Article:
The holiday season represents a large chunk of sales for retailers. However they don’t come without proper planning and service. Many American will be looking for deals throughout the holiday season. Many will be shopping online and in store. Some companies have to be fully prepared with proper pricing strategies and supply chains in order to fulfill consumer demand. For instance Amazon plans on hiring 80,000 workers this holiday season (Bensinger). They also have been studying traffic trends related to their price changes on their website. With the growth in ecommerce, many customers are constantly scanning sites for deals, whether at work or at home. For example, in October alone, Amazon changed the price of the Jawbone Up24 20 times. This allowed many customers to buy at a low price while others had to pay more. Amazon also is giving early holiday deals to their Prime members (Banjo). Sears had the same product listed on their website, but the changes in prices only happened every Tuesday and Friday (Banjo).
Last year’s shipping crisis has led to many consumers trying to shop and find deals earlier, and retailers have tried to do the same in order to spread out the traffic of shipping orders. Some online retailers are resorting to new strategies and tricks in order to provide customers with the best deal possible. Retailers put a KitchenAid Artisan stand mixer on sale; but customers were not able to see the price until they added it to their online cart. Some retailers are also trying to create online door busters, where only a certain number of products are sold on a first come first serve basis (Banjo). Walmart is trying to come up with new strategies in order to edge out competitors in a price war. Walmart is thinking of extending their price match policy to online shopping as well. Meaning if someone finds a low price on Amazon, Walmart will also reduce its own price. In an effort to boost online sales, Target announced that they would remove shipping fees for online orders from October 22nd to December 22nd (Banjo).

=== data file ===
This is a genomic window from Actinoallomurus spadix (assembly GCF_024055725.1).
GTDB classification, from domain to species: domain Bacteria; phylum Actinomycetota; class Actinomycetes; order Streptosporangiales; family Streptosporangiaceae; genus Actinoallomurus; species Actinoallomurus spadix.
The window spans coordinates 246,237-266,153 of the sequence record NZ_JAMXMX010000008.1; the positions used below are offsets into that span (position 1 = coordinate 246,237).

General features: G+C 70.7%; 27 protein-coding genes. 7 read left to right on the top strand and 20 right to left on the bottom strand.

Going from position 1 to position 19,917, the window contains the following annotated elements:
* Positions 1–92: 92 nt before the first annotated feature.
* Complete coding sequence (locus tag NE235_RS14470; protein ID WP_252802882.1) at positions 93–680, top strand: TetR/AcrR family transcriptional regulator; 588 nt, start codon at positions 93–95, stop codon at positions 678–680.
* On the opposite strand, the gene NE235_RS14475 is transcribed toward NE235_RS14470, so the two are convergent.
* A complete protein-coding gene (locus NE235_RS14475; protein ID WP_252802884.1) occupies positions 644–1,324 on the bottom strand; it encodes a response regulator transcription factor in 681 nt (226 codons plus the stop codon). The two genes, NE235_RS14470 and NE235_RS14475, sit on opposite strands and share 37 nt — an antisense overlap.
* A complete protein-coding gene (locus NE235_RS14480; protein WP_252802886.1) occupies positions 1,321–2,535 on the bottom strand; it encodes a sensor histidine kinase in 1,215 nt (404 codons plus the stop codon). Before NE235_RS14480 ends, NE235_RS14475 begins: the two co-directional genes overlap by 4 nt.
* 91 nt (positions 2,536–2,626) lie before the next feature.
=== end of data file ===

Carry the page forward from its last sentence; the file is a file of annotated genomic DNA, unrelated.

It’s very interesting to see all the different strategies retailers are trying to implement. I find it intriguing that they are broadening the discount window into October and November. I really like how retailers have had to change their online strategy over the past couple of years. I for one will definitely be on the lookout for these deals this holiday season.
Do you shop a lot during holiday season? Do some of these strategies seem appealing to you?
Do you think many of these strategies will help some retailers gain an edge over one another?
Can you think of any other strategies/ management techniques retailers use in order to strengthen holiday sales?